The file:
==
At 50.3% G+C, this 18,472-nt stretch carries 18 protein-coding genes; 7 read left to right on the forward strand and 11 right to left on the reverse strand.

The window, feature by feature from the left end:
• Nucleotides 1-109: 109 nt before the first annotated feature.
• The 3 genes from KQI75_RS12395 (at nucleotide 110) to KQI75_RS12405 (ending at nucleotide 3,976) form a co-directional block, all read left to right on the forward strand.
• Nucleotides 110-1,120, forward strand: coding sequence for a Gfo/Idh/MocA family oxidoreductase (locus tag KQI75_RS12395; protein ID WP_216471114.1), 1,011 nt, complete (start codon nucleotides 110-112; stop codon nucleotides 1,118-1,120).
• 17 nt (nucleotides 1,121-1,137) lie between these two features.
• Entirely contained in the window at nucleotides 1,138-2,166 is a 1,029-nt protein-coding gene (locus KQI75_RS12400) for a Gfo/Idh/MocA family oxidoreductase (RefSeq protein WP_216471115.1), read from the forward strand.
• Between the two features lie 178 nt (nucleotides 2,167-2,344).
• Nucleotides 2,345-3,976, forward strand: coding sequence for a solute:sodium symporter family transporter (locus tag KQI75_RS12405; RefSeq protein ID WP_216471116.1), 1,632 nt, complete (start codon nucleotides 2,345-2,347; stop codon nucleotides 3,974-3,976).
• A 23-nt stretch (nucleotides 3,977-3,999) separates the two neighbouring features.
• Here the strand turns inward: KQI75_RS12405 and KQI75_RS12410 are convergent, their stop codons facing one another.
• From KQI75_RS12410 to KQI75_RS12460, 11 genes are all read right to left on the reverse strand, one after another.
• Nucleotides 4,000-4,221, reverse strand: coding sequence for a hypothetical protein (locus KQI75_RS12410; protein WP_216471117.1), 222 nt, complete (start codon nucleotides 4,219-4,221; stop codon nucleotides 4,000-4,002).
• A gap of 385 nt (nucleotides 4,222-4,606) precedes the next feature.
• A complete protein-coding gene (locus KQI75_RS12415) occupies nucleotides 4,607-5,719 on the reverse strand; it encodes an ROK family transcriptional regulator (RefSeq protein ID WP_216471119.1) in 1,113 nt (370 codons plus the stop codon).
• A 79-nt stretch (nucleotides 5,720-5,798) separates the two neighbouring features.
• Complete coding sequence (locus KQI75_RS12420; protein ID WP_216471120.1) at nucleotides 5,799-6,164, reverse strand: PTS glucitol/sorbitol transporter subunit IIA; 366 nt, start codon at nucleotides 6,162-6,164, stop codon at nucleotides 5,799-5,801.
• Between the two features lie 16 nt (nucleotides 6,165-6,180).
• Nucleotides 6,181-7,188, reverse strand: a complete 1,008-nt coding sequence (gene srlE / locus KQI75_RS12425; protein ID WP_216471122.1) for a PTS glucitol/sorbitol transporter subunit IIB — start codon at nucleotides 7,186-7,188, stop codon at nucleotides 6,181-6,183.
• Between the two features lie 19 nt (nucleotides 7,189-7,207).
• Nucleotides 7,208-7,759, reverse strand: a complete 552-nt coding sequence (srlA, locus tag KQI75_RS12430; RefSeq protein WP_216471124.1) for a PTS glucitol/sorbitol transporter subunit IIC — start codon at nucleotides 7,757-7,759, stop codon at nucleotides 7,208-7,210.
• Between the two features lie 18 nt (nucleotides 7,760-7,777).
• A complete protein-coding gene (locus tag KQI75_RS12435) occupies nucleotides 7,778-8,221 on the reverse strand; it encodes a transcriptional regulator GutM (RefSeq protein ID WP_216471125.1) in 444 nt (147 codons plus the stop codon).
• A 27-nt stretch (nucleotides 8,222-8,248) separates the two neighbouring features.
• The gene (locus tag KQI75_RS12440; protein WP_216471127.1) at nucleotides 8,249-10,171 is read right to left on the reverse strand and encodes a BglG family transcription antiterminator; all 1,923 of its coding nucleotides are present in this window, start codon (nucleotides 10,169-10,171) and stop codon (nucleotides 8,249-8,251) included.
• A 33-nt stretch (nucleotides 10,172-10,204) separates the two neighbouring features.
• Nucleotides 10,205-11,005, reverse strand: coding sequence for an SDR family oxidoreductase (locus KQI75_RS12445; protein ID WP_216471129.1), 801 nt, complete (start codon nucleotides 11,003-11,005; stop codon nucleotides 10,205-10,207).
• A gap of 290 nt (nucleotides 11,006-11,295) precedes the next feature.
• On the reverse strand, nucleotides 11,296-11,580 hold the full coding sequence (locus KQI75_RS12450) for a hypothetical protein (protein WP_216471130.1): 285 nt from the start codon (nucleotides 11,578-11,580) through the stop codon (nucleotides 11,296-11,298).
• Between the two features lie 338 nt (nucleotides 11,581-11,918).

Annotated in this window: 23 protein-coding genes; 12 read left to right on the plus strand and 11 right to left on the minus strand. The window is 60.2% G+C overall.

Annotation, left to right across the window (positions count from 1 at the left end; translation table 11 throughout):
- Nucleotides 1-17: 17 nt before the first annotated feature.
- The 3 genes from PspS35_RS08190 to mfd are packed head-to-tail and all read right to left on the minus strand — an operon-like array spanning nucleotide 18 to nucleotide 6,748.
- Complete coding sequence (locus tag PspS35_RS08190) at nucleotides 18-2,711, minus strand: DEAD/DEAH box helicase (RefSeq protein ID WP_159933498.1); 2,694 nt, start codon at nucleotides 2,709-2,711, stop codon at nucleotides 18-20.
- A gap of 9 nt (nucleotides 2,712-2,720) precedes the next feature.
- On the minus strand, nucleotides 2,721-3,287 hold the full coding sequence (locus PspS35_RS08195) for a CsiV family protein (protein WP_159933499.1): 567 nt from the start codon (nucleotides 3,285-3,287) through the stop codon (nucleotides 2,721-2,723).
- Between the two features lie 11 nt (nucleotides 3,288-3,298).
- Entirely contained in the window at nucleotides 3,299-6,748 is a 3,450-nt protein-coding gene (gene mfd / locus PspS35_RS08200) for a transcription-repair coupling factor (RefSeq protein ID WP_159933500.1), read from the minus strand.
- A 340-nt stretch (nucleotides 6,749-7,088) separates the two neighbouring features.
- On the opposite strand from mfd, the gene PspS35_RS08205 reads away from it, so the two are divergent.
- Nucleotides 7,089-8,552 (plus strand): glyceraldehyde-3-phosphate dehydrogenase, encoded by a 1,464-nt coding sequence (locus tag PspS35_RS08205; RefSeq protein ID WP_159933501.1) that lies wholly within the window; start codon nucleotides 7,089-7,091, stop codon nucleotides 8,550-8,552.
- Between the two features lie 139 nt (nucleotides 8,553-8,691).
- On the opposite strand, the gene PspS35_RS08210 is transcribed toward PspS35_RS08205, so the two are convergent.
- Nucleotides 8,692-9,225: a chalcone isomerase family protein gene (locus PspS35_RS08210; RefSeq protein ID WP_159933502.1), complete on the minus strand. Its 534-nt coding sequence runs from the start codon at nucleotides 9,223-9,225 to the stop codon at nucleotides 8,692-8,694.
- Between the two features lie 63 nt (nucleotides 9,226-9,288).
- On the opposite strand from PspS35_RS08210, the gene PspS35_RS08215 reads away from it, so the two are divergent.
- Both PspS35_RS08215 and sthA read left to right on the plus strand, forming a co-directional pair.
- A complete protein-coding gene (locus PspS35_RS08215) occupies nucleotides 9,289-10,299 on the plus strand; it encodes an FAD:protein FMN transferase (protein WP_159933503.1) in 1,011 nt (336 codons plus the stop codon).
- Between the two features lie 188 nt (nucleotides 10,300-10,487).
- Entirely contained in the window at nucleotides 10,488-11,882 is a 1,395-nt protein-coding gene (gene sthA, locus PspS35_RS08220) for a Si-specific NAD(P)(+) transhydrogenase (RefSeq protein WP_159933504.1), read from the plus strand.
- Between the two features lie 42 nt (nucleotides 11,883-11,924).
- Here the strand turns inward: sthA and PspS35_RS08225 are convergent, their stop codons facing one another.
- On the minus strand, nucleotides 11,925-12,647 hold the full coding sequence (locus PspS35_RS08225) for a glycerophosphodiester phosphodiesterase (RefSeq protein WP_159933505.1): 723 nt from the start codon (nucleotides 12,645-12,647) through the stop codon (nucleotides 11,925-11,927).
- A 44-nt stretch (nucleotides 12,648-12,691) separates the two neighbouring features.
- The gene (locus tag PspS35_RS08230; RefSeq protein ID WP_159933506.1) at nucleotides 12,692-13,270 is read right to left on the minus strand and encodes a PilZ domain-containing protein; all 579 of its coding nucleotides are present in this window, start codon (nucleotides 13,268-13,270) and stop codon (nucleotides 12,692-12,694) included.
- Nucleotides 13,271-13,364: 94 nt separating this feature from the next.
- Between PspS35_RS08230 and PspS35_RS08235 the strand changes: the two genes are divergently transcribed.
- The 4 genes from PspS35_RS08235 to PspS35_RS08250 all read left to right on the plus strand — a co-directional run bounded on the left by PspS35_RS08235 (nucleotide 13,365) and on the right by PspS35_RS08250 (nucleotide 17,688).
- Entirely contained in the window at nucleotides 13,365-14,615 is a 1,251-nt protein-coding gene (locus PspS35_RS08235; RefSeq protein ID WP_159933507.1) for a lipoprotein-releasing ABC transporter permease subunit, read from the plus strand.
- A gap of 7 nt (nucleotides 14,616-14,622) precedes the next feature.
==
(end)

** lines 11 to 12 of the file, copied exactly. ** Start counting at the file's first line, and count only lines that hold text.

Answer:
• Here the strand turns inward: KQI75_RS12405 and KQI75_RS12410 are convergent, their stop codons facing one another.
• From KQI75_RS12410 to KQI75_RS12460, 11 genes are all read right to left on the reverse strand, one after another.